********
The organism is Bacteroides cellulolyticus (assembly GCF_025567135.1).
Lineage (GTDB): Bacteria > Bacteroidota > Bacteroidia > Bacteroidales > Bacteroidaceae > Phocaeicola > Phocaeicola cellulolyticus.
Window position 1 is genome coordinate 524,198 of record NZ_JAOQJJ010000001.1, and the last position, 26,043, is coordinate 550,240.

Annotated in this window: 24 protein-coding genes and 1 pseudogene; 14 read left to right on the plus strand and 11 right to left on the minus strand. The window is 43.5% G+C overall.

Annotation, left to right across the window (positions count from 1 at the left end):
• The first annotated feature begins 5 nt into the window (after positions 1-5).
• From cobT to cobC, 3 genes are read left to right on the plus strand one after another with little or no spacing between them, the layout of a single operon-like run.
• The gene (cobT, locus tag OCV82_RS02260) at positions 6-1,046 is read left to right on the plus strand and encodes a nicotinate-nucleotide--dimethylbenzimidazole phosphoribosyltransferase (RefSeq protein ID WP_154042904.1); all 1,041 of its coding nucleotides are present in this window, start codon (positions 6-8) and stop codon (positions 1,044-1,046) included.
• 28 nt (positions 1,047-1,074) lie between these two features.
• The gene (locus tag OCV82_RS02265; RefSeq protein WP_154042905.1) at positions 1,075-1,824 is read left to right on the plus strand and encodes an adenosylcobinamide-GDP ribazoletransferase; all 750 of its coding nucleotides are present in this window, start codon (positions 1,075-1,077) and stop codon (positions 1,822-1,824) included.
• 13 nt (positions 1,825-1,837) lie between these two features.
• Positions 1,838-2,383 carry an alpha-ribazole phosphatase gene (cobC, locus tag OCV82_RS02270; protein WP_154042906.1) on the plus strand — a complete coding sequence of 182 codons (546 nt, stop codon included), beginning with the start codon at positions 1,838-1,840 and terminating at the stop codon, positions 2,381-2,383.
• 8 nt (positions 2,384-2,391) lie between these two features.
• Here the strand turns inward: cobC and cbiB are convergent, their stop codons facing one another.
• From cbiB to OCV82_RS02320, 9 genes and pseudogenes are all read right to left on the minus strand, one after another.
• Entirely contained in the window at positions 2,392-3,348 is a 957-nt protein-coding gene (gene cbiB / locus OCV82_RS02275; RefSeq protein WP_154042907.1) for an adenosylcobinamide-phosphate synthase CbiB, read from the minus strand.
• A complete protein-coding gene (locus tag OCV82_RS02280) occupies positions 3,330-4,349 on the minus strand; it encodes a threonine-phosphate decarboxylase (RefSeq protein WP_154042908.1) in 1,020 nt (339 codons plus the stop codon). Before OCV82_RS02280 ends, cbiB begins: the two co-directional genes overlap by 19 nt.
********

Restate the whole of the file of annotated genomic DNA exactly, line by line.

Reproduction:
The organism is Bacteroides cellulolyticus (assembly GCF_025567135.1).
Lineage (GTDB): Bacteria > Bacteroidota > Bacteroidia > Bacteroidales > Bacteroidaceae > Phocaeicola > Phocaeicola cellulolyticus.
Window position 1 is genome coordinate 524,198 of record NZ_JAOQJJ010000001.1, and the last position, 26,043, is coordinate 550,240.

Annotated in this window: 24 protein-coding genes and 1 pseudogene; 14 read left to right on the plus strand and 11 right to left on the minus strand. The window is 43.5% G+C overall.

Annotation, left to right across the window (positions count from 1 at the left end):
• The first annotated feature begins 5 nt into the window (after positions 1-5).
• From cobT to cobC, 3 genes are read left to right on the plus strand one after another with little or no spacing between them, the layout of a single operon-like run.
• The gene (cobT, locus tag OCV82_RS02260) at positions 6-1,046 is read left to right on the plus strand and encodes a nicotinate-nucleotide--dimethylbenzimidazole phosphoribosyltransferase (RefSeq protein ID WP_154042904.1); all 1,041 of its coding nucleotides are present in this window, start codon (positions 6-8) and stop codon (positions 1,044-1,046) included.
• 28 nt (positions 1,047-1,074) lie between these two features.
• The gene (locus tag OCV82_RS02265; RefSeq protein WP_154042905.1) at positions 1,075-1,824 is read left to right on the plus strand and encodes an adenosylcobinamide-GDP ribazoletransferase; all 750 of its coding nucleotides are present in this window, start codon (positions 1,075-1,077) and stop codon (positions 1,822-1,824) included.
• 13 nt (positions 1,825-1,837) lie between these two features.
• Positions 1,838-2,383 carry an alpha-ribazole phosphatase gene (cobC, locus tag OCV82_RS02270; protein WP_154042906.1) on the plus strand — a complete coding sequence of 182 codons (546 nt, stop codon included), beginning with the start codon at positions 1,838-1,840 and terminating at the stop codon, positions 2,381-2,383.
• 8 nt (positions 2,384-2,391) lie between these two features.
• Here the strand turns inward: cobC and cbiB are convergent, their stop codons facing one another.
• From cbiB to OCV82_RS02320, 9 genes and pseudogenes are all read right to left on the minus strand, one after another.
• Entirely contained in the window at positions 2,392-3,348 is a 957-nt protein-coding gene (gene cbiB / locus OCV82_RS02275; RefSeq protein WP_154042907.1) for an adenosylcobinamide-phosphate synthase CbiB, read from the minus strand.
• A complete protein-coding gene (locus tag OCV82_RS02280) occupies positions 3,330-4,349 on the minus strand; it encodes a threonine-phosphate decarboxylase (RefSeq protein WP_154042908.1) in 1,020 nt (339 codons plus the stop codon). Before OCV82_RS02280 ends, cbiB begins: the two co-directional genes overlap by 19 nt.